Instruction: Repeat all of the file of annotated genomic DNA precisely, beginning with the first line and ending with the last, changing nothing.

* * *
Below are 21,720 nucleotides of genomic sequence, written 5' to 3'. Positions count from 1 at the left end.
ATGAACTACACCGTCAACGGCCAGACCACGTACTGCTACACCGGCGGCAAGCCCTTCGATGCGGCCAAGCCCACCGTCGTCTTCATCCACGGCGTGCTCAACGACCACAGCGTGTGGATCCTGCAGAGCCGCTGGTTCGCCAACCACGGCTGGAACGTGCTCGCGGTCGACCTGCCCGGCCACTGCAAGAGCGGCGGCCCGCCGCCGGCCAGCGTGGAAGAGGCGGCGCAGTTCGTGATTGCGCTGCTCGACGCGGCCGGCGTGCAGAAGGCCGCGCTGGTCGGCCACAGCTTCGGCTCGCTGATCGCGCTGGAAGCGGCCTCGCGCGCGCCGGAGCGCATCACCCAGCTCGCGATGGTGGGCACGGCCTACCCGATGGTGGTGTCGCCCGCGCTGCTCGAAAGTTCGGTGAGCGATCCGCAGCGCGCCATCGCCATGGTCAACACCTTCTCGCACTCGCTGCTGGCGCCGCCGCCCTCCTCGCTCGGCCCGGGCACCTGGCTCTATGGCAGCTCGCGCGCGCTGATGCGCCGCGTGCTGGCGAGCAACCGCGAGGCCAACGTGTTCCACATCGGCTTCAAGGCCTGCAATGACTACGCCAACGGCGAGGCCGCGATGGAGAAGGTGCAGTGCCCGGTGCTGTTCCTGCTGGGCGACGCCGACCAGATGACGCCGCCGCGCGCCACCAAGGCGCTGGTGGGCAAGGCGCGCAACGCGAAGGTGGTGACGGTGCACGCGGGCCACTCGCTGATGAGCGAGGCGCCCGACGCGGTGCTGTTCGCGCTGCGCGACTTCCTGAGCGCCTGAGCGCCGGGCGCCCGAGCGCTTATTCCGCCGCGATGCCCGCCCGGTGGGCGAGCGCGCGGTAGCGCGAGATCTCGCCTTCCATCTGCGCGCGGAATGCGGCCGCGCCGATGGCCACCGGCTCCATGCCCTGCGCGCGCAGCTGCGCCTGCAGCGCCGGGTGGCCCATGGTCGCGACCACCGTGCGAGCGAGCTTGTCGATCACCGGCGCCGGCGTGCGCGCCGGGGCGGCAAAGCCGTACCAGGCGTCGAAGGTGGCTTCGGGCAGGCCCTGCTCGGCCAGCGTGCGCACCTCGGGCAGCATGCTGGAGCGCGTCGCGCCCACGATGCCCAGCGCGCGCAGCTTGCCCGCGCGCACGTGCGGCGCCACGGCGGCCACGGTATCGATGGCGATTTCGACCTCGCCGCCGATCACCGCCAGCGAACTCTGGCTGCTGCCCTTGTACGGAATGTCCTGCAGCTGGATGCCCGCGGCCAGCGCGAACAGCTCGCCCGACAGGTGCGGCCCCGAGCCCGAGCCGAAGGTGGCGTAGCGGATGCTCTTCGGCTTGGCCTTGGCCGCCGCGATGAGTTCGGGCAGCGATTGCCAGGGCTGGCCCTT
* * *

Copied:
Below are 21,720 nucleotides of genomic sequence, written 5' to 3'. Positions count from 1 at the left end.
ATGAACTACACCGTCAACGGCCAGACCACGTACTGCTACACCGGCGGCAAGCCCTTCGATGCGGCCAAGCCCACCGTCGTCTTCATCCACGGCGTGCTCAACGACCACAGCGTGTGGATCCTGCAGAGCCGCTGGTTCGCCAACCACGGCTGGAACGTGCTCGCGGTCGACCTGCCCGGCCACTGCAAGAGCGGCGGCCCGCCGCCGGCCAGCGTGGAAGAGGCGGCGCAGTTCGTGATTGCGCTGCTCGACGCGGCCGGCGTGCAGAAGGCCGCGCTGGTCGGCCACAGCTTCGGCTCGCTGATCGCGCTGGAAGCGGCCTCGCGCGCGCCGGAGCGCATCACCCAGCTCGCGATGGTGGGCACGGCCTACCCGATGGTGGTGTCGCCCGCGCTGCTCGAAAGTTCGGTGAGCGATCCGCAGCGCGCCATCGCCATGGTCAACACCTTCTCGCACTCGCTGCTGGCGCCGCCGCCCTCCTCGCTCGGCCCGGGCACCTGGCTCTATGGCAGCTCGCGCGCGCTGATGCGCCGCGTGCTGGCGAGCAACCGCGAGGCCAACGTGTTCCACATCGGCTTCAAGGCCTGCAATGACTACGCCAACGGCGAGGCCGCGATGGAGAAGGTGCAGTGCCCGGTGCTGTTCCTGCTGGGCGACGCCGACCAGATGACGCCGCCGCGCGCCACCAAGGCGCTGGTGGGCAAGGCGCGCAACGCGAAGGTGGTGACGGTGCACGCGGGCCACTCGCTGATGAGCGAGGCGCCCGACGCGGTGCTGTTCGCGCTGCGCGACTTCCTGAGCGCCTGAGCGCCGGGCGCCCGAGCGCTTATTCCGCCGCGATGCCCGCCCGGTGGGCGAGCGCGCGGTAGCGCGAGATCTCGCCTTCCATCTGCGCGCGGAATGCGGCCGCGCCGATGGCCACCGGCTCCATGCCCTGCGCGCGCAGCTGCGCCTGCAGCGCCGGGTGGCCCATGGTCGCGACCACCGTGCGAGCGAGCTTGTCGATCACCGGCGCCGGCGTGCGCGCCGGGGCGGCAAAGCCGTACCAGGCGTCGAAGGTGGCTTCGGGCAGGCCCTGCTCGGCCAGCGTGCGCACCTCGGGCAGCATGCTGGAGCGCGTCGCGCCCACGATGCCCAGCGCGCGCAGCTTGCCCGCGCGCACGTGCGGCGCCACGGCGGCCACGGTATCGATGGCGATTTCGACCTCGCCGCCGATCACCGCCAGCGAACTCTGGCTGCTGCCCTTGTACGGAATGTCCTGCAGCTGGATGCCCGCGGCCAGCGCGAACAGCTCGCCCGACAGGTGCGGCCCCGAGCCCGAGCCGAAGGTGGCGTAGCGGATGCTCTTCGGCTTGGCCTTGGCCGCCGCGATGAGTTCGGGCAGCGATTGCCAGGGCTGGCCCTT